If the circumstances on the market change substantially during this period, the Commission will reconsider its order. In the light of the market conditions which will prevail at the expiry of this period, of British Midland's efforts to establish itself and of the obstacles it will have encountered, the Commission will consider whether this duty needs to be extended,
HAS ADOPTED THIS DECISION:
1. Aer Lingus plc has infringed Article 86 of the EEC Treaty by withdrawing, on 7 May 1989, British Midland's authority to:
(i) issue or complete transportation documents for carriage between Dublin and London (Heathrow) in accordance with Aer Lingus' tariffs and other applicable provisions as laid down in IATA Resolution 780;
(ii) effect changes to its transportation documents in accordance with generally applicable procedures as laid down in IATA Resolution 736;
2. Aer Lingus plc has infringed Article 85 of the EEC Treaty by participating in a tariff consultation on 7 and 8 February 1991 without granting British Midland Airways Limited the authority to:
(i) issue or complete transportation documents for carriage over its Community network in accordance with Aer Lingus' tariffs and other applicable provisions as laid down in IATA Resolution 780;
(ii) effect changes to its transportation documents for carriage over its Community network in accordance with generally applicable procedures as laid down in IATA Resolution 736.
Aer Lingus plc shall within two months from the date when this Decision is notified, put an end to the infringement established in Article 1 (1) and shall, for two years from that date, grant British Midland Airways Limited the authority to:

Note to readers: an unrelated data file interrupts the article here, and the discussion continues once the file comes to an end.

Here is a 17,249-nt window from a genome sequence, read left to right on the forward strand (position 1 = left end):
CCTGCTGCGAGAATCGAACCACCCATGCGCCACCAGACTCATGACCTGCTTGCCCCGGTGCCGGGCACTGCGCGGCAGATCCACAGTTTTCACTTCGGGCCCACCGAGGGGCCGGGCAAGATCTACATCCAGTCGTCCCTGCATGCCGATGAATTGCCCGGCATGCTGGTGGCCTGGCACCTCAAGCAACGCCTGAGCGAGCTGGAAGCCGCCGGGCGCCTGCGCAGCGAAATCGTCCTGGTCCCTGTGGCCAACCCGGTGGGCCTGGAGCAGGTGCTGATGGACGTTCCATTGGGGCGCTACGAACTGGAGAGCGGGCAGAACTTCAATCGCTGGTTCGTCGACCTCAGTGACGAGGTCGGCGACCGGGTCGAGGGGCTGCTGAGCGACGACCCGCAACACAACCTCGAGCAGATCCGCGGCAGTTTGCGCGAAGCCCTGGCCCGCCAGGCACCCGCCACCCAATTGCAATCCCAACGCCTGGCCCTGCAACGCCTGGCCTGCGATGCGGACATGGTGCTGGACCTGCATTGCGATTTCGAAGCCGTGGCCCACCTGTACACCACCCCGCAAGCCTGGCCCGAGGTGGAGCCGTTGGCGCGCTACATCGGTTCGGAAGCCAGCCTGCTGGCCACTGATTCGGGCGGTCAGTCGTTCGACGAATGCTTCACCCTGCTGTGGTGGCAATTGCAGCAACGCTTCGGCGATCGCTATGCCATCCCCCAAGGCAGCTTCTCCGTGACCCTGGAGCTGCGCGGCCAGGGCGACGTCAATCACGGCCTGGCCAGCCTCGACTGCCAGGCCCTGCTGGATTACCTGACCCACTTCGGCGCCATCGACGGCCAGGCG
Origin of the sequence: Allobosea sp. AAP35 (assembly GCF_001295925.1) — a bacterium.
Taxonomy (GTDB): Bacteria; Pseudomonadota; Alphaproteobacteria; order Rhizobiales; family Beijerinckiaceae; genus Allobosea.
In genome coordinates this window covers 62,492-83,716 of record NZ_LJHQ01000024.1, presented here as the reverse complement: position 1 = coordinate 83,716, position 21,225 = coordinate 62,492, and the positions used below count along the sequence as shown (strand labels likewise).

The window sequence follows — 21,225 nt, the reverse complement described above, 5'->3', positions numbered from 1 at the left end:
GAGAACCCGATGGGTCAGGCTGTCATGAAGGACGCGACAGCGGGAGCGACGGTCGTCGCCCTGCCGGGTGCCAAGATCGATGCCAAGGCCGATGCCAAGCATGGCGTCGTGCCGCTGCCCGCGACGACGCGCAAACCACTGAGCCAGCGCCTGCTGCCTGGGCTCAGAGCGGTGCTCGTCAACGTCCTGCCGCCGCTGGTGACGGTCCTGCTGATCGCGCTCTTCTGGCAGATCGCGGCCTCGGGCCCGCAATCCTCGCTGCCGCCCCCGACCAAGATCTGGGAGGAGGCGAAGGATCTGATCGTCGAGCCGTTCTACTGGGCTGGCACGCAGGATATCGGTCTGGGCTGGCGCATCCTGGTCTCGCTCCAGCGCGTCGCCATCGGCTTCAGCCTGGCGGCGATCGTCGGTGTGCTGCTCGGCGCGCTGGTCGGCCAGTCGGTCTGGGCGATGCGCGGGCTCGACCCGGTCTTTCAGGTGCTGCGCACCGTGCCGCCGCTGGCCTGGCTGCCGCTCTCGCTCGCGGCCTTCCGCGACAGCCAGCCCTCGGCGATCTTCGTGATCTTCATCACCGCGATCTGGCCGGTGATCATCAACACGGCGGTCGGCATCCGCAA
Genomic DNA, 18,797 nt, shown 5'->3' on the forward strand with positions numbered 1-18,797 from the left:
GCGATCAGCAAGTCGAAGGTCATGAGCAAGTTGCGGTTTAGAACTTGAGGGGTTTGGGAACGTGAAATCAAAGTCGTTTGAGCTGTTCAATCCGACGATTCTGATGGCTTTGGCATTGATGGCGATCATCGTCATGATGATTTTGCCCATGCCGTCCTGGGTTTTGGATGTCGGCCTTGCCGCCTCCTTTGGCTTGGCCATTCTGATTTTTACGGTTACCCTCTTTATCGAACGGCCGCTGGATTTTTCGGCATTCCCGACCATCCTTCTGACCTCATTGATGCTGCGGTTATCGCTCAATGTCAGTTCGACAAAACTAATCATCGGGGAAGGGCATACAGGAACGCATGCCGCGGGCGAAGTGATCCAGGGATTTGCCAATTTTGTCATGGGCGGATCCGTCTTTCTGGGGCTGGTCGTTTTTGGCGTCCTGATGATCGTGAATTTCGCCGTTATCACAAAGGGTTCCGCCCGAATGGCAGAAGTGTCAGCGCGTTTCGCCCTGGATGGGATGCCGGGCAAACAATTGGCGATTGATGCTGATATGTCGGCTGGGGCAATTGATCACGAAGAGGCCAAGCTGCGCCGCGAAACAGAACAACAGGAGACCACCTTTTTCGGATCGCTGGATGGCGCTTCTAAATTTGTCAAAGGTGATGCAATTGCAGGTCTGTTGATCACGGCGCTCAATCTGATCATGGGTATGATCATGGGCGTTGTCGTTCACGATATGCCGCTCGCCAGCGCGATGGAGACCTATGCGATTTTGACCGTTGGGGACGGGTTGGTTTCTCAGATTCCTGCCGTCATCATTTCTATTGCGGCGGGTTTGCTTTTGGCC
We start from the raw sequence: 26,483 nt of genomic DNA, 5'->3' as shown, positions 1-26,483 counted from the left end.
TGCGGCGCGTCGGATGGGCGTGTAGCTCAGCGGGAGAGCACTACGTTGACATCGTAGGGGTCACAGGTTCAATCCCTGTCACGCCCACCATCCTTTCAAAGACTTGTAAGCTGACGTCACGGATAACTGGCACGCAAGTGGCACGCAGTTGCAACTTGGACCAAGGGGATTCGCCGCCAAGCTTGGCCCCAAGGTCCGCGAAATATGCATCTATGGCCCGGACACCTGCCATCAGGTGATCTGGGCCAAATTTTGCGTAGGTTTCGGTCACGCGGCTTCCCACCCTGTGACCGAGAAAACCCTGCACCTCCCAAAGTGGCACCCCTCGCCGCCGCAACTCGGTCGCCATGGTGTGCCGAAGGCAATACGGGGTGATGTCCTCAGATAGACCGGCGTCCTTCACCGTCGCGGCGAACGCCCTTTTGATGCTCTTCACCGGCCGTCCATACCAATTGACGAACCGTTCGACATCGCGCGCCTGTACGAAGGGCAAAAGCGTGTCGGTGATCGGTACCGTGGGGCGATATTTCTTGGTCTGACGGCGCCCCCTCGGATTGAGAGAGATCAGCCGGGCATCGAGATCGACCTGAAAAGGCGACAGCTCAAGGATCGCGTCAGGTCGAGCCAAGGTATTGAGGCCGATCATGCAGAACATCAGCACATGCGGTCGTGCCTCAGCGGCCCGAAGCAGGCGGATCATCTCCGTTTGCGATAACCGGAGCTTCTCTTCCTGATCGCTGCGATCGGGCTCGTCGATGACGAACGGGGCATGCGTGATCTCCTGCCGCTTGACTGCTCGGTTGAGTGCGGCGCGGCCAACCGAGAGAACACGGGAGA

(i) issue or complete transportation documents for carriage between Dublin and London (Heathrow) in accordance with its own tariffs and other applicable provisions as laid down in IATA Resolution 780;
(ii) effect changes to its transportation documents in accordance with generally applicable procedures as laid down in IATA Resolution 736.
Aer Lingus shall notify the Commission of all measures it takes in order to comply with this order.
For the infringements established in Article 1 (1), a fine of ECU 750 000 is hereby imposed on Aer Lingus plc.
The fine shall be paid within three months of the date of notification of this Decision to account No 310-0933000-43 with Banque Bruxelles Lambert, agence européenne, rond-point Schuman 5, B-1040 Bruxelles.
On expiry of that period, interest shall automatically be payable at the rate charged by the European Monetary Cooperation Fund on its ecu operations on the first working day of the month in which this Decision was adopted, plus 3,5 percentage points, i.e. 13,75 %.
Should payment be made in the national currency of the Member State where the bank nominated for payment is situated, the exchange rate applicable shall be that prevailing on the day preceding payment.
This Decision is addressed to Aer Lingus plc, Dublin Airport, Dublin, Ireland.
This Decision is enforceable pursuant to Article 192 of the EEC Treaty. Done at Brussels, 26 February 1992. For the Commission
(1) OJ No L 374, 31. 12. 1987, p. 1. (2) OJ No L 376, 31. 12. 1988, p. 10. (3) About 10 to 20 % of the passengers carried continue beyond London or Dublin. Excluding these connecting passengers in order to isolate true 'origin/destination' passengers would not significantly change the respective shares of the airlines. (4) OJ No L 10, 15. 1. 1991, p. 14. (5) That statement was followed by a statement by a Commission representative explaining the conditions imposed by Regulation (EEC) No 84/91 and confirming that carriers not wishing to accept the obligation to interline should not be present at the consultations. (6) OJ No L 374, 31. 12. 1987, p. 1.